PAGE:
10 days of discovering the world of cinema

Beautiful and thought-provoking movies in cosy cinemas: ideal for this time of the year. Luckily, the Luxembourg City Film Festival is around the corner, starting on February 22th. Which means 10 days of discovering the world of cinema: from long awaited new movies, to meeting the people behind the camera, to chatting about this world of image with fellow movie goers or people working in the field, to cinema related exhibitions, all with a little bit of glamour.


I assisted at the official press conference for the Luxembourg City Film Festival and got a glimpse of Vicky Krieps and of course the Festival program.


In this year’s edition there are 10 movies in the official competition. These movies have mostly contemporary subjects and from what I have seen, they seem visually beautiful. There are also movies made in/with Luxembourg: for instance “Gutland” with the wonderful Vicky Krieps. An international jury will have the pleasure to binge watch these movies and select the winners. And the president of the jury is no other than the acclaimed director Atom Egoyan from Canada.


Moving on to the next category: documentaries. There are 6 documentaries in the official competition. The category has its own jury. Again, the subjects of these movies seem to be dealing with issues of today’s world. Beside the young audience categories, there are of course all the out-of-competition features. The opening movie is none other than the Oscar-nominated “The Breadwinner” (a Luxembourgish co-production). Wes Anderson’s new movie “Isle of Dogs” will close these 10 days of cinema-craziness. The movie I am most looking forward to is “Don’t worry he won’t get far on foot” by Gus Van Sant whose Elephant is in my opinion a masterpiece.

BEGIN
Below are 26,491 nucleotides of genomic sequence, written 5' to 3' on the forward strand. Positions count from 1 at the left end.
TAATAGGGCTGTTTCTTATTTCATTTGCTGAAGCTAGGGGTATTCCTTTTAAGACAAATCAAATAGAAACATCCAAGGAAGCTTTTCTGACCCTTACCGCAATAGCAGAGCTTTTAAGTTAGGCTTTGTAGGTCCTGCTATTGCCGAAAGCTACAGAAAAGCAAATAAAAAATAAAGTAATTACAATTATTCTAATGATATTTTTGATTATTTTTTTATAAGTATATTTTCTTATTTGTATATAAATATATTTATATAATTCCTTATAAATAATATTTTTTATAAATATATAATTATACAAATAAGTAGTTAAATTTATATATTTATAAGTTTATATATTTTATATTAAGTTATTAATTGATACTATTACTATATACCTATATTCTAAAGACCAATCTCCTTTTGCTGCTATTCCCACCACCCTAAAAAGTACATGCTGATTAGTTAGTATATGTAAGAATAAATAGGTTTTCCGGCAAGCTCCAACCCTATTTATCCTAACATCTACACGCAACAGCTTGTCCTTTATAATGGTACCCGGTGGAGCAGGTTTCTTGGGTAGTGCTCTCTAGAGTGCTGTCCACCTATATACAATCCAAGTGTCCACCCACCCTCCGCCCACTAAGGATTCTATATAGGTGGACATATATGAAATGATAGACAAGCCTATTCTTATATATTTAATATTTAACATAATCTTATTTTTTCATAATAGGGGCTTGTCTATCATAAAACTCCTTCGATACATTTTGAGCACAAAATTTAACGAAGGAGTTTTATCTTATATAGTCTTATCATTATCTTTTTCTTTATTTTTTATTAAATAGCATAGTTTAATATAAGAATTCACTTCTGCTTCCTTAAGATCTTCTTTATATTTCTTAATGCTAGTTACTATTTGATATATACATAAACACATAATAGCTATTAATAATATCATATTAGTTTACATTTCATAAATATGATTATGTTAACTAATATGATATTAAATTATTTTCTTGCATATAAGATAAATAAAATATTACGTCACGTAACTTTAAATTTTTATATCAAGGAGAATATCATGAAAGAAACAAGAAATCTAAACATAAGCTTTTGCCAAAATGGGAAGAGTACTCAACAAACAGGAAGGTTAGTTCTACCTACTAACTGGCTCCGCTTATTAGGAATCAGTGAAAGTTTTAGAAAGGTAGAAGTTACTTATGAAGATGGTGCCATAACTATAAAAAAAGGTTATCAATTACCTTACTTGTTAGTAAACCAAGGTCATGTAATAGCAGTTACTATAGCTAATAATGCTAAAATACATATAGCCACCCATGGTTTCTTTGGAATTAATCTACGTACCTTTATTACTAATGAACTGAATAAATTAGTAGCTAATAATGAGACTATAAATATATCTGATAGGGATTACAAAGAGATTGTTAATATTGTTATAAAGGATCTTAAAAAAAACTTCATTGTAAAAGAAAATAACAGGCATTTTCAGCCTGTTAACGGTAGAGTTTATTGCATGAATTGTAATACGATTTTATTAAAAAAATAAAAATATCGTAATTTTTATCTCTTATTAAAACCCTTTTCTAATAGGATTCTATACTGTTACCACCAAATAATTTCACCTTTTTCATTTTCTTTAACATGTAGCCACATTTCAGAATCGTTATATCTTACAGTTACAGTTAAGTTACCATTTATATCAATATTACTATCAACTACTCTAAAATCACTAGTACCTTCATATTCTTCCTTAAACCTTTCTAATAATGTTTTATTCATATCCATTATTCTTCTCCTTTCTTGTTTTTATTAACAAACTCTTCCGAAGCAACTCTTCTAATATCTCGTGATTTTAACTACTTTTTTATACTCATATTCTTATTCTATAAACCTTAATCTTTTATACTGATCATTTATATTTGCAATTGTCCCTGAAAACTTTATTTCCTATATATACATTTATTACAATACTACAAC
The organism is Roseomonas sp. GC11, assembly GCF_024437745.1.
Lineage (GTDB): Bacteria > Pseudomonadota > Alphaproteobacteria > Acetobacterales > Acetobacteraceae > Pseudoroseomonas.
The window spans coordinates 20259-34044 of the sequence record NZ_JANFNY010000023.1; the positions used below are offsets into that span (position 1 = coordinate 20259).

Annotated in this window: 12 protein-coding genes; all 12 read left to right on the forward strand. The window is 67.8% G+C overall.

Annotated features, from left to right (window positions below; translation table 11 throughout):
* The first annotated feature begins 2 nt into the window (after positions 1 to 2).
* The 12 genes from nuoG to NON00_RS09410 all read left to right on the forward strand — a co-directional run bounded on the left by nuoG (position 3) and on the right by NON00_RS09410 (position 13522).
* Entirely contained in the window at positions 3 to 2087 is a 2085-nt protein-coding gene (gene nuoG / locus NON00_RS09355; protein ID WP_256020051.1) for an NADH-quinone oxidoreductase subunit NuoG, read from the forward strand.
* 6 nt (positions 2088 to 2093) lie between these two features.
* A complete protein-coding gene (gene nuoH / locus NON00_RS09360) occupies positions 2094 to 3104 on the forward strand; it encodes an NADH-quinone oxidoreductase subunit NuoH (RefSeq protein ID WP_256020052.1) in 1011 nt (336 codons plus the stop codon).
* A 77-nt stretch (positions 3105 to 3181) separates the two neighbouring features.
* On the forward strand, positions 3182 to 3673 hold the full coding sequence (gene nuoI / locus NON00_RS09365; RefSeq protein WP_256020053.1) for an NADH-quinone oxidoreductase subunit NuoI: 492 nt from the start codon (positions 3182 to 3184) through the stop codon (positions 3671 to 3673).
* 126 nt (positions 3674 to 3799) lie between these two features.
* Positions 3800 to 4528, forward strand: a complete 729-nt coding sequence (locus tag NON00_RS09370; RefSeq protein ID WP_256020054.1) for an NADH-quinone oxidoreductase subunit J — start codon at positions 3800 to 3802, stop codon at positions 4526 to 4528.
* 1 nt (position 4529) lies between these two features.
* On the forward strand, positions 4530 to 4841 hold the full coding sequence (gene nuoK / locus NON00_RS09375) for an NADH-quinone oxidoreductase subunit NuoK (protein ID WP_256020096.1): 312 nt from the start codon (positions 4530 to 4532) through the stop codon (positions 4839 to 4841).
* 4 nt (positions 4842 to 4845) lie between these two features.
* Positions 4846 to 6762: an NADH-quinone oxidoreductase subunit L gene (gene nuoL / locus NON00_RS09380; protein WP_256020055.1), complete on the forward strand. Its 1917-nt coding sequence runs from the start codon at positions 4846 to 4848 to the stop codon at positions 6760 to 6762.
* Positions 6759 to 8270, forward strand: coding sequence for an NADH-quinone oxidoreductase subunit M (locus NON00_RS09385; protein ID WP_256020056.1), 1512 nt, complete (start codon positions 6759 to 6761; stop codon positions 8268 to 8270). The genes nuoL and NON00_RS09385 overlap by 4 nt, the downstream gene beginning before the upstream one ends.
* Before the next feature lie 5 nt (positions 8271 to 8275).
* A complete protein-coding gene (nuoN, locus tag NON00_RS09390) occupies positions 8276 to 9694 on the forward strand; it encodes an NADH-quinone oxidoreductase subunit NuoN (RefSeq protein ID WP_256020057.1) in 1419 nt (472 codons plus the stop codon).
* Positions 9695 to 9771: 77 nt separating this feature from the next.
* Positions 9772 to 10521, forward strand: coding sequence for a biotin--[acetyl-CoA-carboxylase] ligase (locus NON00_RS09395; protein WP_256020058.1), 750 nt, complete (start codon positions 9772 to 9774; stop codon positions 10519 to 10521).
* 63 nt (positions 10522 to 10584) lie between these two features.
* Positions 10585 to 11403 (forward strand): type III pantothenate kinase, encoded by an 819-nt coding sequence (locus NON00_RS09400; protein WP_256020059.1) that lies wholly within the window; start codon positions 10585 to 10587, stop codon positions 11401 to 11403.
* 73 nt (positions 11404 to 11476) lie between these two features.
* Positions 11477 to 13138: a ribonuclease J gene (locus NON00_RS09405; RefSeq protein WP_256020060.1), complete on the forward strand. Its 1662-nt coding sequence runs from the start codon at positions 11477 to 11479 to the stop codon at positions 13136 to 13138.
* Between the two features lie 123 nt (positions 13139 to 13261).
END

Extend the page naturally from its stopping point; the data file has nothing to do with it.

Besides the movies, there will be a lot of events going on in Luxembourg in relation to the cinema world. You can find the complete program of movies and events on Luxfilmfest.lu



Sana likes telling visual stories and capturing feelings through her photos. She gets inspired by movies and songs but also by the mundane beauty of ugly, everyday objects, abandoned spaces and autobiographical elements.

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